Charles E. Schmidt College of Medicine
Florida Atlantic University
777 Glades Road
Boca Raton, FL 33431
Third-Year Clinical Curriculum at the FAU College of Medicine
During the third-year clerkships, our 64 medical students rotate through a series of integrated inpatient and outpatient experiences in the following six core disciplines for which they receive clerkship grades: Medicine, Surgery, Pediatrics, Obstetrics/Gynecology, Psychiatry, and Community and Preventive Medicine. The framework for these experiences is two six month Longitudinal Integrated Clerkships (LICs) called Medical and Surgical Sciences (MSS) and Family and Community Health Sciences (FCHS).
Students also are exposed to other disciplines throughout both LICs, for which they do not receive separate grades. These experiences contribute to their final grades for each overall LIC and in some cases to the discipline with which they are strongly associated (e.g. Critical Care and Geriatrics/Palliative Care contribute to the Medicine grade). Anesthesiology, emergency medicine, geriatrics, palliative care, pathology, and radiology experiences and related didactics are incorporated throughout the year. Directors in these disciplines ensure that their discipline’s goals and objectives are met across clerkships and across sites. Curricular threads including Ethics, Cultural Competency, and Clinical and Translational Research are woven into the didactics as well.
Medical and Surgical Sciences (MSS) is a six-month block that contains inpatient and outpatient experiences in medicine, critical care, surgery, anesthesiology, emergency medicine, pathology, radiology, geriatrics, and palliative care. Students have 5 weeks dedicated to an inpatient medicine rotation and an additional 1 week of critical care in an ICU setting. Five weeks are spent doing an inpatient surgery block with an additional 1 week focused on anesthesiology. Eight weeks, divided into two blocks, are spent in primarily outpatient, skilled nursing, and hospice facilities doing geriatrics, palliative care, medical subspecialties, surgical subspecialties, and unique clinical exposures such as a day spent in a rural health care setting.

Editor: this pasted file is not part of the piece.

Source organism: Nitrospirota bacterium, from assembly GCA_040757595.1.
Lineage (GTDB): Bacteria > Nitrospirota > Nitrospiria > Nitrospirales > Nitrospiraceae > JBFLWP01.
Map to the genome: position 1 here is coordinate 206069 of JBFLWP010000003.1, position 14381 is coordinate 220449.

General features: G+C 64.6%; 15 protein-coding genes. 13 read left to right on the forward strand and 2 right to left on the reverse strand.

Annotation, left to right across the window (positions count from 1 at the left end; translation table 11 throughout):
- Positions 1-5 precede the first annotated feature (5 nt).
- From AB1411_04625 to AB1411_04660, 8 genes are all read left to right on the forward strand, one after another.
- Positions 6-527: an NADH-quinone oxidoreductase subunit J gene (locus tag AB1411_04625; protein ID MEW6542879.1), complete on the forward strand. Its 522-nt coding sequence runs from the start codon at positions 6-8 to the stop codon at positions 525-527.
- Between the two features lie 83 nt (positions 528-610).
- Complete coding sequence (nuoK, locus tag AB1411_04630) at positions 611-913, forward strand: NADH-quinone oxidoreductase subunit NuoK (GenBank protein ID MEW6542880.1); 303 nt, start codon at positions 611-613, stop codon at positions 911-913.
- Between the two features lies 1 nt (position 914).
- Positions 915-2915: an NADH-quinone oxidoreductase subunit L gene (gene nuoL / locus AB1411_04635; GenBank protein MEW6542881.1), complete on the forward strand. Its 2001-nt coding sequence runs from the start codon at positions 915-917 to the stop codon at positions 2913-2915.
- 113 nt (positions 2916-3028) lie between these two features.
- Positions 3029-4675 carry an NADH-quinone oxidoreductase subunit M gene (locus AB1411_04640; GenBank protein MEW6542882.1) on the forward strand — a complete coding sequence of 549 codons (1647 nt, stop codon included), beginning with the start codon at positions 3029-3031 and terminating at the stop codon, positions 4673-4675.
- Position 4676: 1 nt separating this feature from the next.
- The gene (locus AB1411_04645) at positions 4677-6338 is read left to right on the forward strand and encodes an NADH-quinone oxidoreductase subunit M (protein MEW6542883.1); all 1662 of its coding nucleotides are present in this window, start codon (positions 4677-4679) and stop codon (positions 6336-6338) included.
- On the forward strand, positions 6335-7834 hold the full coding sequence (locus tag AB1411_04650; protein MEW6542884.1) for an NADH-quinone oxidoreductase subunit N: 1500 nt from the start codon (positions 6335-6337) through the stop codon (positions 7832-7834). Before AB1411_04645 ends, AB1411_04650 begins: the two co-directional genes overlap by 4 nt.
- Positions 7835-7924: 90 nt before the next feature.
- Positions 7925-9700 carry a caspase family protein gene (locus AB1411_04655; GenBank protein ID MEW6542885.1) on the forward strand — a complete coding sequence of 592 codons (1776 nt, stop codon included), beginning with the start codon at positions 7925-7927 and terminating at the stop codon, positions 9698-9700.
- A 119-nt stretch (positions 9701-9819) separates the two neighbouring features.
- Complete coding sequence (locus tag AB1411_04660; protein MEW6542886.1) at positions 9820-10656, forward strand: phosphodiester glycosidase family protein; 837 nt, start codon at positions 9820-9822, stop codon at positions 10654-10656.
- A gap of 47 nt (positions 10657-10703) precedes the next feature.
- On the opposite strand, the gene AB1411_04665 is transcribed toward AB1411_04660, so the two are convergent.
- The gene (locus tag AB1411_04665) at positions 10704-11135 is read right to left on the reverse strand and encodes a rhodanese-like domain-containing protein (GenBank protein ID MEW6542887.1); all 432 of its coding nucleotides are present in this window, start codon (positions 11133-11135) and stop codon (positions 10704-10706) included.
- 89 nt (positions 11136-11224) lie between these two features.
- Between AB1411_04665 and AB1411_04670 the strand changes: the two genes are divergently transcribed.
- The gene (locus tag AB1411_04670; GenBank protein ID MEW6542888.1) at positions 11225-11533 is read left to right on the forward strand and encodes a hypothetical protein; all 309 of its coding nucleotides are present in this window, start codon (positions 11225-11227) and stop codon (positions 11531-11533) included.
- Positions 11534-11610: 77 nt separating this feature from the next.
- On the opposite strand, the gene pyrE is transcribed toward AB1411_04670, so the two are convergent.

Family and Community Health Sciences (FCHS) is a six-month block incorporating psychiatry, obstetrics, gynecology, and pediatrics, as well as the other disciplines with the exception of geriatrics/palliative care. Students spend 4 weeks on an inpatient psychiatry experience, 4 weeks on an inpatient pediatrics service, and 4 weeks on inpatient obstetrics/gynecology. The ob/gyn inpatient experience is focused on labor and delivery and gynecologic surgery. Eight additional weeks (divided into 2 week blocks) of the clerkship are spent in outpatient settings, where the students are assigned to half day sessions with a pediatrician, an ob/gyn, in a psychiatry clinic, and a variety of pediatric, ob/gyn, and psychiatry subspecialty experiences.
Throughout the entire third year, our students are assigned one on one to a primary care provider, either an internist or a family physician in the community, for an afternoon each week. This longitudinal preceptor experience is part of the Community and Preventive Medicine clerkship.
The core integrated didactics curriculum for each LIC is delivered every Tuesday afternoon on the main campus at the FAU COM. These sessions are mandatory for all students and are intended to provide a consistent core of curricular content for all students across all of the clinical sites. It also allows students to return to the medical school campus to meet with core faculty and their advisers on a regular basis.
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Medicine – The Internal Medicine clerkship is a five-week inpatient rotation, as well as an 8 week integrated outpatient experience during the Medical and Surgical Sciences Longitudinal Integrated Clerkship. During this clerkship each student will gain an awareness of the knowledge, skills, values and attitudes that Internists strive to acquire and maintain throughout their professional lives. Students will have supervised responsibility for patient care, learning to integrate clinical knowledge with practical experience.